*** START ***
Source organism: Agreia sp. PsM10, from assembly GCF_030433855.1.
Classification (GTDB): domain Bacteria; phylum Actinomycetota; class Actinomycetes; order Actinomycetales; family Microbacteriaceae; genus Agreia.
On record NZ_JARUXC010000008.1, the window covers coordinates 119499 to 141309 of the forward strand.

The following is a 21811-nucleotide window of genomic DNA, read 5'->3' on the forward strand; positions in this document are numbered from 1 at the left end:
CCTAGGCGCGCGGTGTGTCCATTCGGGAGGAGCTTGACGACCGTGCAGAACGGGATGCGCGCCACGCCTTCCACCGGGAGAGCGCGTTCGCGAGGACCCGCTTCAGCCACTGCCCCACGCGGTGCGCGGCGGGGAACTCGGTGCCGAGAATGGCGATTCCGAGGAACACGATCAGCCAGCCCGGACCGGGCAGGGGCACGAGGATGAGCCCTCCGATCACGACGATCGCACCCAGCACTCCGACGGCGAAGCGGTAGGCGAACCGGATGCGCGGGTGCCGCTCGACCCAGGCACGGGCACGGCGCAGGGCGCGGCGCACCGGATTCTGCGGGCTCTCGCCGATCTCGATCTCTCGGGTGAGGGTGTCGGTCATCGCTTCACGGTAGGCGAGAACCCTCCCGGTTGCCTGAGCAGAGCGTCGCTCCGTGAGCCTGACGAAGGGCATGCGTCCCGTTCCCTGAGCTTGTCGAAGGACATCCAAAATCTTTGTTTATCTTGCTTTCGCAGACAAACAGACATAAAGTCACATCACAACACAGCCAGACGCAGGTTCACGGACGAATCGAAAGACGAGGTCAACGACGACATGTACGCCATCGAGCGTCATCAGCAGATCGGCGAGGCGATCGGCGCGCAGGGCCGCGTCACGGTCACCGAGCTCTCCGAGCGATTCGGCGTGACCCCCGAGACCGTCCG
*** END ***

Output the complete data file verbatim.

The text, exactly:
Source organism: Agreia sp. PsM10, from assembly GCF_030433855.1.
Classification (GTDB): domain Bacteria; phylum Actinomycetota; class Actinomycetes; order Actinomycetales; family Microbacteriaceae; genus Agreia.
On record NZ_JARUXC010000008.1, the window covers coordinates 119499 to 141309 of the forward strand.

The following is a 21811-nucleotide window of genomic DNA, read 5'->3' on the forward strand; positions in this document are numbered from 1 at the left end:
CCTAGGCGCGCGGTGTGTCCATTCGGGAGGAGCTTGACGACCGTGCAGAACGGGATGCGCGCCACGCCTTCCACCGGGAGAGCGCGTTCGCGAGGACCCGCTTCAGCCACTGCCCCACGCGGTGCGCGGCGGGGAACTCGGTGCCGAGAATGGCGATTCCGAGGAACACGATCAGCCAGCCCGGACCGGGCAGGGGCACGAGGATGAGCCCTCCGATCACGACGATCGCACCCAGCACTCCGACGGCGAAGCGGTAGGCGAACCGGATGCGCGGGTGCCGCTCGACCCAGGCACGGGCACGGCGCAGGGCGCGGCGCACCGGATTCTGCGGGCTCTCGCCGATCTCGATCTCTCGGGTGAGGGTGTCGGTCATCGCTTCACGGTAGGCGAGAACCCTCCCGGTTGCCTGAGCAGAGCGTCGCTCCGTGAGCCTGACGAAGGGCATGCGTCCCGTTCCCTGAGCTTGTCGAAGGACATCCAAAATCTTTGTTTATCTTGCTTTCGCAGACAAACAGACATAAAGTCACATCACAACACAGCCAGACGCAGGTTCACGGACGAATCGAAAGACGAGGTCAACGACGACATGTACGCCATCGAGCGTCATCAGCAGATCGGCGAGGCGATCGGCGCGCAGGGCCGCGTCACGGTCACCGAGCTCTCCGAGCGATTCGGCGTGACCCCCGAGACCGTCCG